Sakina Rizvi, Ph.D.
Everyone has a unique journey in life. I believe it is important to honour this as well as the unique path individuals will take to healing. It is not easy to face the painful parts of our lives and selves, and support through that journey can help to bring insight and shed light on new ways of being. Finding a therapist that you connect with is an important piece to finding the right kind of support that is helpful for you, so here is an overview of what you can expect from working together.
In therapy, I operate from the perspective that there are a multitude of factors that contribute to distress, mental illness and wellness. My approach to mental health integrates the biological, psychological and social facets of an individual. As a neuroscientist by training, my clinical research into how the brain can beneficially change among those with treatment resistant depression and suicide risk has strongly contributed to my understanding of the potential inner power that individuals are able to harness. So, we will work collaboratively with your strengths to find ways of relieving more immediate emotional symptoms while together exploring the deeper concerns that may underlie your distress.
I work with individuals who are experiencing depression, anxiety, bereavement or other loss, interpersonal difficulties and challenges with life transitions. I welcome the diversity of clients and appreciate how culture can have a powerful impact on shaping our personalities and behaviours. With respect to treatment modalities, I have a broad interest in approaches that are supported by evidence like psychodynamic and attachment therapy, existential therapy, cognitive behavioural therapy, and mindfulness-based therapies. I am also interested in experiential approaches that help clients to explore and manage their emotional distress.
I take a collaborative approach to therapy. That means that we work together to empower you in achieving your therapy goals. In our first session, I’ll get to know your story, which includes the path that led you to therapy as well as your life background. We will talk about your therapeutic goals with a flexibility in understanding that those goals may change as we delve deeper into your challenges. I will sometimes use scientifically valid assessments to help us keep track of what you are feeling. This helps us to gain further insight into your difficulties. It also helps us to see how things are changing as we progress through therapy or also what is not changing and needs further support. Throughout our sessions I will meet you with empathy and genuine interest. I believe openness without judgment to all aspects of a person (even the hard to look at parts) is vital for a fruitful therapeutic relationship. So in our sessions you will find a safe space where you can share and explore your thoughts, feelings and behaviours. I take an integrative approach to psychotherapy and the approaches that I use are tailored to your needs.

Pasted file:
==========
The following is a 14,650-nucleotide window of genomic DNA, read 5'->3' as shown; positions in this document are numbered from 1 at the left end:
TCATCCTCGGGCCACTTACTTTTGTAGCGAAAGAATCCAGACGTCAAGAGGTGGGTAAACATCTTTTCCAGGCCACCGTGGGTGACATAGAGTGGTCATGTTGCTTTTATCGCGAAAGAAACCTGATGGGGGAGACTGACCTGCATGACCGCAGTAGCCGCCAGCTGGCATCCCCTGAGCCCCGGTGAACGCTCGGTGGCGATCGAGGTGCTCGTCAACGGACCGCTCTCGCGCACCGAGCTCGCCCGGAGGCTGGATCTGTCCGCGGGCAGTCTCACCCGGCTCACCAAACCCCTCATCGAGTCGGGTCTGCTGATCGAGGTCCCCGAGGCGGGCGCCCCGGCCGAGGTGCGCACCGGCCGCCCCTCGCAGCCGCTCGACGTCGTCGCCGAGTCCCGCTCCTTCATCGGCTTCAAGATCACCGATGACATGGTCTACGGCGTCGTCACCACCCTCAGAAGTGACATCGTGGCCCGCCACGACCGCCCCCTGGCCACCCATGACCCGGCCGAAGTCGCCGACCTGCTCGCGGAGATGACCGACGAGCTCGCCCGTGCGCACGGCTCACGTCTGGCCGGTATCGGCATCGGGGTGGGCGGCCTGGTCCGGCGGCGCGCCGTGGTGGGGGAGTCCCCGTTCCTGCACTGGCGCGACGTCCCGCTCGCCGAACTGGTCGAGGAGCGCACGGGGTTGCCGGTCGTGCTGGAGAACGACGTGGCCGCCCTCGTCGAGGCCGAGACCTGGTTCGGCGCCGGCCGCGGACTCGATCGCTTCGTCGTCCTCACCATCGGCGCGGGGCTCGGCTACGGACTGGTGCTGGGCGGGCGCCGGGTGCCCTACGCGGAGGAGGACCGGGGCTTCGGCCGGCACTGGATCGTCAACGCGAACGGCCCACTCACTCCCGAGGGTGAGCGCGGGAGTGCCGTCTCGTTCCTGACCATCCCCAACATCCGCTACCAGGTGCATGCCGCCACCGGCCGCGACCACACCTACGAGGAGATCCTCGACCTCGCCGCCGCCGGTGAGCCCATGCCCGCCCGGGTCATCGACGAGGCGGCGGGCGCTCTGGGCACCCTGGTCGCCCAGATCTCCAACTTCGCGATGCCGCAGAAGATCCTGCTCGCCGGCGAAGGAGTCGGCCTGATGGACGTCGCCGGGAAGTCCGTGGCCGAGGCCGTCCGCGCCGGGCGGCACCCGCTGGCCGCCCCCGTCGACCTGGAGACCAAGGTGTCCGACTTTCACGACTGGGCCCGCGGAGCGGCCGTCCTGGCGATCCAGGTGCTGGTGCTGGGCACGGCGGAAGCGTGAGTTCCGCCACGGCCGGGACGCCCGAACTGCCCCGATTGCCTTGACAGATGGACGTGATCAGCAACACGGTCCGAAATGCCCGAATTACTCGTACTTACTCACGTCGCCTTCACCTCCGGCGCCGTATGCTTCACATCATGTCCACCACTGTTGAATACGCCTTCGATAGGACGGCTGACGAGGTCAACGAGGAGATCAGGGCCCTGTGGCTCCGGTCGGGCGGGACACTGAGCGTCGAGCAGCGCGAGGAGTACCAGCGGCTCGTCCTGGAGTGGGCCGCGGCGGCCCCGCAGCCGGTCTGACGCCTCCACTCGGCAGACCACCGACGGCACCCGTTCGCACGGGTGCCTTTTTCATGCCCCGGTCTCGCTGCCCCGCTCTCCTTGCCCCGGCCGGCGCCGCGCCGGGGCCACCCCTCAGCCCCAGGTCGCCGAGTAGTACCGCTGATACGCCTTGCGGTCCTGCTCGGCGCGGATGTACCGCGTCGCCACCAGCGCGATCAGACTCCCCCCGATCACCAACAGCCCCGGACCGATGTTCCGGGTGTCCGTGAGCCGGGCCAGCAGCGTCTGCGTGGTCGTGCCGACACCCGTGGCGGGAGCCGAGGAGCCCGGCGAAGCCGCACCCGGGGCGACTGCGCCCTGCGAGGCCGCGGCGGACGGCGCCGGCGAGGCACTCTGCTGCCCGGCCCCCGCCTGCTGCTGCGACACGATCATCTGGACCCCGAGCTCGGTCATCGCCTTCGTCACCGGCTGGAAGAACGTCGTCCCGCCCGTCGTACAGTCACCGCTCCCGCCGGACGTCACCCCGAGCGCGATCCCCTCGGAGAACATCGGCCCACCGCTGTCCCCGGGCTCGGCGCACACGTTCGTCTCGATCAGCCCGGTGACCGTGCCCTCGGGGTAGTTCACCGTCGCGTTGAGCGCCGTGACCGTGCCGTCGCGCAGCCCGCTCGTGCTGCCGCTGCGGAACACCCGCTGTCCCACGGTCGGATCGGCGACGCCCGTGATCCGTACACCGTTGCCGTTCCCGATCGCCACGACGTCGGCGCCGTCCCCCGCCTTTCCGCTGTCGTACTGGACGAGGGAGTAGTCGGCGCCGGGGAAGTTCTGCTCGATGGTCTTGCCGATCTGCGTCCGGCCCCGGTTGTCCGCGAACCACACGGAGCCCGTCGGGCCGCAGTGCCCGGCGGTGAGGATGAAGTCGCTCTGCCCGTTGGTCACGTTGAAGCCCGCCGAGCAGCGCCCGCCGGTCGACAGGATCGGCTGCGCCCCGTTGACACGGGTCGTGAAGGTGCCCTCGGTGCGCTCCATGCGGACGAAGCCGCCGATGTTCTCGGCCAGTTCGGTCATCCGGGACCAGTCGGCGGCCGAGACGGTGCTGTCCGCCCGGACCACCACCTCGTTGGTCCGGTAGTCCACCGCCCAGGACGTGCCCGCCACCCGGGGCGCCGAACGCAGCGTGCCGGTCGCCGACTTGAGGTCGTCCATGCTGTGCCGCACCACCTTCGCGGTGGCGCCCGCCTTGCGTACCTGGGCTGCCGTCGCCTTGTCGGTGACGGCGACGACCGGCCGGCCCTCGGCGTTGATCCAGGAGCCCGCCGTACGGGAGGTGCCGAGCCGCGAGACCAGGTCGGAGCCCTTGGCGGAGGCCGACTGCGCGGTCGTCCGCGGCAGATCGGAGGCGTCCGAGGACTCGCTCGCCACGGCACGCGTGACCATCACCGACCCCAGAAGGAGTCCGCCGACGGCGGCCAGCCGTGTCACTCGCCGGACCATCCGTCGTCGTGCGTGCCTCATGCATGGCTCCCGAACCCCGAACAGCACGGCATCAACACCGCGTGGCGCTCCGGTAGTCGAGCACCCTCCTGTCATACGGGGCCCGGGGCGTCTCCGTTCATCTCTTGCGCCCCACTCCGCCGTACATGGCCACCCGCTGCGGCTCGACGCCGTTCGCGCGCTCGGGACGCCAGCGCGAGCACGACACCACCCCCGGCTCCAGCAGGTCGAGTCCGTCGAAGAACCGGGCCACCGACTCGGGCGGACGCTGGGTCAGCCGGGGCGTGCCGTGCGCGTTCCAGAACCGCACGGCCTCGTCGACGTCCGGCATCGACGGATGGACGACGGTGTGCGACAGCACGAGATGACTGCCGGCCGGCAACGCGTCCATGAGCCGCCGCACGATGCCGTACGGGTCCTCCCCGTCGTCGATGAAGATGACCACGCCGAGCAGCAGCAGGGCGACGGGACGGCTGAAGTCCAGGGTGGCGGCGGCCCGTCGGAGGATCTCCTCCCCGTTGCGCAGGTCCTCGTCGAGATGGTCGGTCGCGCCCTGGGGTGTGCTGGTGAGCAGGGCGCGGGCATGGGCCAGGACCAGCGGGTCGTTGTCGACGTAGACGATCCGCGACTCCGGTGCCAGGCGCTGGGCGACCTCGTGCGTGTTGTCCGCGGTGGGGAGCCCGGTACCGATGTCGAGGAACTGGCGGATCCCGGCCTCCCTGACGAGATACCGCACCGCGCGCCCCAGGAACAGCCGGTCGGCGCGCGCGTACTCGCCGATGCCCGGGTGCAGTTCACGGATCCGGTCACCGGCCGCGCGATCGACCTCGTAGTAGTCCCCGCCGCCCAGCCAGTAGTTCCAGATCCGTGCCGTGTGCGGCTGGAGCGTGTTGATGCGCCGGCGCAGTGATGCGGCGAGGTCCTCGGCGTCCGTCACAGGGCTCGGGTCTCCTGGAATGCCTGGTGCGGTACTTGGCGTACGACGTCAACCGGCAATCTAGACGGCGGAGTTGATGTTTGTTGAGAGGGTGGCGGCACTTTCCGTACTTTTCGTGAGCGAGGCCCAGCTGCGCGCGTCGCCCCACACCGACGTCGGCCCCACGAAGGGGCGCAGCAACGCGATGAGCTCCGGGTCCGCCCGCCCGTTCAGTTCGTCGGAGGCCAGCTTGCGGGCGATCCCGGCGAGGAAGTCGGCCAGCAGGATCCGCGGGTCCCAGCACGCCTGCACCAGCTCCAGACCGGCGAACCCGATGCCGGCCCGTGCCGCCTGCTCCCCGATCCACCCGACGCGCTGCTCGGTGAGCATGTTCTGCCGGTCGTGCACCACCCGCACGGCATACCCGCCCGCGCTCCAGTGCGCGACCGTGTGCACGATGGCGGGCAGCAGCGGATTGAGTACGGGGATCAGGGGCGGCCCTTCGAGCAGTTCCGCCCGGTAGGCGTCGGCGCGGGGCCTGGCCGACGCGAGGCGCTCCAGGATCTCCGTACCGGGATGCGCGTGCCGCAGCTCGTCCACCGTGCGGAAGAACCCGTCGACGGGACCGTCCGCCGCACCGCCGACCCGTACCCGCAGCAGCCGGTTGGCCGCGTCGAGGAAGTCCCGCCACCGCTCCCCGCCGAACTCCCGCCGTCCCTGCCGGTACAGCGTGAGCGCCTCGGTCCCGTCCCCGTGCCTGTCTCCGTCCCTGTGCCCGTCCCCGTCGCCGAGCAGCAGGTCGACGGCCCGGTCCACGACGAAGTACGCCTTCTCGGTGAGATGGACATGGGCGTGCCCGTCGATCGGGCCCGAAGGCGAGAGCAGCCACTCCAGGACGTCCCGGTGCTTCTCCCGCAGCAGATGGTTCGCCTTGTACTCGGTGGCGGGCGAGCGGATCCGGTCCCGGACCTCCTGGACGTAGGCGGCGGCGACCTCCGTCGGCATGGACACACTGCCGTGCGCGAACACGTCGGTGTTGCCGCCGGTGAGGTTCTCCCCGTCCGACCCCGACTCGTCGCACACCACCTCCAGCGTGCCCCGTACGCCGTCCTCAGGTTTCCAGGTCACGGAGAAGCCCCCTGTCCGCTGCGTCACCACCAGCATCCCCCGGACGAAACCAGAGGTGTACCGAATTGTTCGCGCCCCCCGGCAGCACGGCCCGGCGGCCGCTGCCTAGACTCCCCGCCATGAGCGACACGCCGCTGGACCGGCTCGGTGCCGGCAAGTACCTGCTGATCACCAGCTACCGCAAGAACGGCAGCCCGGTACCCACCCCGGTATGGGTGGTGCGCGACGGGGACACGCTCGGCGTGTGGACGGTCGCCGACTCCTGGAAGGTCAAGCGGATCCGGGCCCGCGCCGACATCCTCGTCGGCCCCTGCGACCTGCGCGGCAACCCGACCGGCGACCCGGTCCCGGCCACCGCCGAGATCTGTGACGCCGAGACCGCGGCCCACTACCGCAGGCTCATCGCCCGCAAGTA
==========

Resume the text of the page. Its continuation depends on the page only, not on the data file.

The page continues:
I have many years of experience providing counselling to individuals and groups. For the last three years I continue to do grief counselling with individuals who have lost someone to suicide through the Suicide Survivor Support program with the Distress Centres of Toronto. For over ten years, I have conducted research on neurobiology and treatments for individuals experiencing depression, bipolar disorder, anxiety and suicide risk at the University Health Network, and the Centre for Addiction and Mental Health. Currently, I am a Scientist at St. Michael’s Hospital and Assistant Professor of Psychiatry at the University of Toronto conducting clinical research in depression and suicide.
I have published numerous articles and presented at many scientific conferences in the areas of brain imaging, psychopharmacology, psychotherapy, and brain stimulation treatments, with an emphasis on depression. In my role as an Assistant Professor, I supervise undergraduate and graduate students and help them to conduct impactful and ethical research as well as to understand the nuances of mental illness beyond symptom presentation. I also participate in teaching a course to the U of T medical students on health sciences research, and am a member of the Society of Biological Psychiatry.
Rizvi SJ, Bergmans Y. Existential Therapy and Suicide Risk Management. Journal of Humanistic Psychology (Accepted 2019).
Rizvi SJ, Iskric A, Calati R, Courtet P. Psychological and physical pain as predictors of suicide risk: evidence from clinical and neuroimaging findings. Current Opinion in Psychiatry 2017;30:159-167.
Rizvi SJ, Zaretsky A, Schaffer A, Levitt A. Is immediate adjunctive CBT more beneficial than delayed CBT: a pilot study. Journal of Psychiatric Practice 2015;21(2):107-113.
Rizvi SJ, Solomon T, Konarski JZ, Downar J, McIntyre RS, Kennedy SH. Neural response to emotional stimuli associated with successful antidepressant treatment and behavioral activation. Journal of Affective Disorders 2013;151(2):573-81.
- Anger & Emotion Regulation
- Anxiety & Stress
- Couples Therapy
- Depression, Mood & Grief
- Eating, Weight & Body Image
- Health Psychology
- Interpersonal Relationships
- Rehabilitation Psychology
- Self-Growth & Self-Esteem
- Sexuality, Gender & Relationship Diversity
- Substance Use
- Trauma Psychology & PTSD
- Acceptance and Commitment Therapy (ACT)
- Attachment-Based/Mentalization Therapy
- Cognitive-Behavioural Therapy (CBT)
- Emotion(ally)-Focused Therapy (EFT, EFFT)
- Existential-Humanistic Therapy
- Integrative Therapy
- Mindfulness-Based Therapies (E.G., MBSR, MBCT)
- Motivational Interviewing (MI, MET)
- Relational Therapy
- Systemic Therapy